21.2.2023 Web UPM: Can solar cells be more profitable and efficient? The project of UPM researcher Sergio Fernández Garrido, awarded with a Consolidator Grant in the 2022 call, will open a novel avenue in nanomaterials that will potentially improve the efficiency of silicon-based solar cells.

Dr. Sergio Fernández Garrido from ISOM is researcher Ramón & Cajal and member of the Materials Science Department of the UPM.

The MIRACLE project has received funding from the European Research Council (ERC) to explore how to combine the efficiency and stability of III-V semiconductor-based tandem solar cells with the cost-effectiveness of silicon technology. In the words of its principal investigator, Sergio Fernández Garrido, “if this project is successful, it will not only have a strong impact on the photovoltaic industry, but will also open the doors to the integration of other optoelectronic devices on silicon, such as lasers and photodetectors, basic elements in various applications, and fundamental for the development of integrated photonic circuits”.

The ERC Consolidator Grant will allow this researcher from the Institute of Optoelectronic Systems and Microtechnology (ISOM) and the Department of Materials Science of the ETSI de Caminos, Canales y Puertos of the UPM to create, for 5 years, a research team composed of two postdocs and three doctoral students, in addition to several ISOM researchers. It will also make it possible to acquire the necessary equipment to make this project a reality, “a molecular beam epitaxy system, difficult to finance through state research programs due to its high cost (> 1 million euros), which will make it possible to control and vary the composition of matter on an atomic scale”.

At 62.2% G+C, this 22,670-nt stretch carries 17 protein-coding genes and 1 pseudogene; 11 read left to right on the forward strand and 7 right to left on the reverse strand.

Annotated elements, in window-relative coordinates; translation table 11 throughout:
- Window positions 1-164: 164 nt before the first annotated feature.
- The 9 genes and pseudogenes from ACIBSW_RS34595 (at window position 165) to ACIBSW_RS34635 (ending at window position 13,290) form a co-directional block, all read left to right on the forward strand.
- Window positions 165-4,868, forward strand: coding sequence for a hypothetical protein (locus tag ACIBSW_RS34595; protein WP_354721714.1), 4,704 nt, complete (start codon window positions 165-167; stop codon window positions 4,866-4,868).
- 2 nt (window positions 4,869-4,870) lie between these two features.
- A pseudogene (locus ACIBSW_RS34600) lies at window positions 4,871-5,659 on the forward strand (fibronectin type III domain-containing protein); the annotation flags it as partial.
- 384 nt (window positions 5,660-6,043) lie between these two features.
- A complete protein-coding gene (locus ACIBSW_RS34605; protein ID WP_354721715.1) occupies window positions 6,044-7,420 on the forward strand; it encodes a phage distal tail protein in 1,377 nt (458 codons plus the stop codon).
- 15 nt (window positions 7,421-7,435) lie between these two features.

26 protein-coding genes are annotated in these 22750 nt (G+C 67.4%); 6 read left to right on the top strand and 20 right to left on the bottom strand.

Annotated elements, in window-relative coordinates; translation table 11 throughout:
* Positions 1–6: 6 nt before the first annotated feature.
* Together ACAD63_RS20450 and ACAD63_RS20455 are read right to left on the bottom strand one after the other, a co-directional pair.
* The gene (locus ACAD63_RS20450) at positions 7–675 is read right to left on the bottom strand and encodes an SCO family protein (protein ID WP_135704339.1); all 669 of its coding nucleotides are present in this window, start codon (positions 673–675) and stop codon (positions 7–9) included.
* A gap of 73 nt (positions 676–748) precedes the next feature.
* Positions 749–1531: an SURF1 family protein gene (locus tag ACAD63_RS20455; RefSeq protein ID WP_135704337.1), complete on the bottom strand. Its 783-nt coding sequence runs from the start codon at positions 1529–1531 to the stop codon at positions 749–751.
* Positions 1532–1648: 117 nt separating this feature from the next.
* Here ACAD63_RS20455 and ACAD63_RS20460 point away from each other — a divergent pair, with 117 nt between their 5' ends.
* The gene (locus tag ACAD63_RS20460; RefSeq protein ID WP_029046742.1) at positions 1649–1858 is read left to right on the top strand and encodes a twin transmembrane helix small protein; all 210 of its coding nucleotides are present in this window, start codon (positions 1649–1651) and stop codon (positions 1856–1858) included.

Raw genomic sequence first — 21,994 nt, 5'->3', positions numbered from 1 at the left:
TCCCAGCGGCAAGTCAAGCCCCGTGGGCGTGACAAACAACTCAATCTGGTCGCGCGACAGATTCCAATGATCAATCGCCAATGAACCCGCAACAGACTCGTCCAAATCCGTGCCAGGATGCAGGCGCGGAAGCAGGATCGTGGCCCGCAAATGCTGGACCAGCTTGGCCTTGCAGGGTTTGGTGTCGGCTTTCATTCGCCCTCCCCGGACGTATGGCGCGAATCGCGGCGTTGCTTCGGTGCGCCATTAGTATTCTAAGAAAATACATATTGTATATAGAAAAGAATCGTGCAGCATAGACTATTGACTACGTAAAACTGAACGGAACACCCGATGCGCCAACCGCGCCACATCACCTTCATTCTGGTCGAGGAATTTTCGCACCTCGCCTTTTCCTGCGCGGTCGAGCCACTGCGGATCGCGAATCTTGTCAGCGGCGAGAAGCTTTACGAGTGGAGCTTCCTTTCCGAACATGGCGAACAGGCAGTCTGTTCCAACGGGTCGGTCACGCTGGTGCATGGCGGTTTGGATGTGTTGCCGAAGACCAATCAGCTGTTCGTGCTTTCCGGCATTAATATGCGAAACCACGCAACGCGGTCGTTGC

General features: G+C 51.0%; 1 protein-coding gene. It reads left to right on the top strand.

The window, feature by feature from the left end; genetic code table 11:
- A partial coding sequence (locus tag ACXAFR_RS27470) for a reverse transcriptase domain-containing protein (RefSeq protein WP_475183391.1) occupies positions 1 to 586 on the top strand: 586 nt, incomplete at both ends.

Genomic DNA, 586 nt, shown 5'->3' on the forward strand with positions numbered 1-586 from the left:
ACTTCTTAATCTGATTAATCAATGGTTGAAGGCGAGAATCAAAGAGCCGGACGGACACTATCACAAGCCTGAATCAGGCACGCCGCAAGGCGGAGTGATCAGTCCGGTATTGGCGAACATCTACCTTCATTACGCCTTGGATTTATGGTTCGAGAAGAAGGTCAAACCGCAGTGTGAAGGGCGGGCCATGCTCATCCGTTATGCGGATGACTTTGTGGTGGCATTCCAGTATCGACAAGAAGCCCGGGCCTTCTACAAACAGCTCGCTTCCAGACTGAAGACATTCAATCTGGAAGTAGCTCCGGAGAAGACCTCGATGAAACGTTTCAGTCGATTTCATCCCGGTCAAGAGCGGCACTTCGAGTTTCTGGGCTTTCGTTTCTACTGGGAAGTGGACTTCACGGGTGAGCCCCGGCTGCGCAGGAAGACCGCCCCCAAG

Different levels of impact of the MIRACLE project

The potential impact of MIRACLE could be enormous, not only at the scientific level in the development and study of new nanostructured III-V materials, but also at the societal and commercial level. For example, the new double-junction and triple-junction tandem cells that are intended to be fabricated on silicon as a proof-of-concept have maximum theoretical efficiencies of up to 47%, which will reduce the surface area of photovoltaic panels and thus their environmental impact. In addition, the increase in energy production per unit area will benefit sectors or applications that have space restrictions, such as the automotive industry, unmanned aircraft, portable generators and photovoltaic systems on the roofs of buildings.

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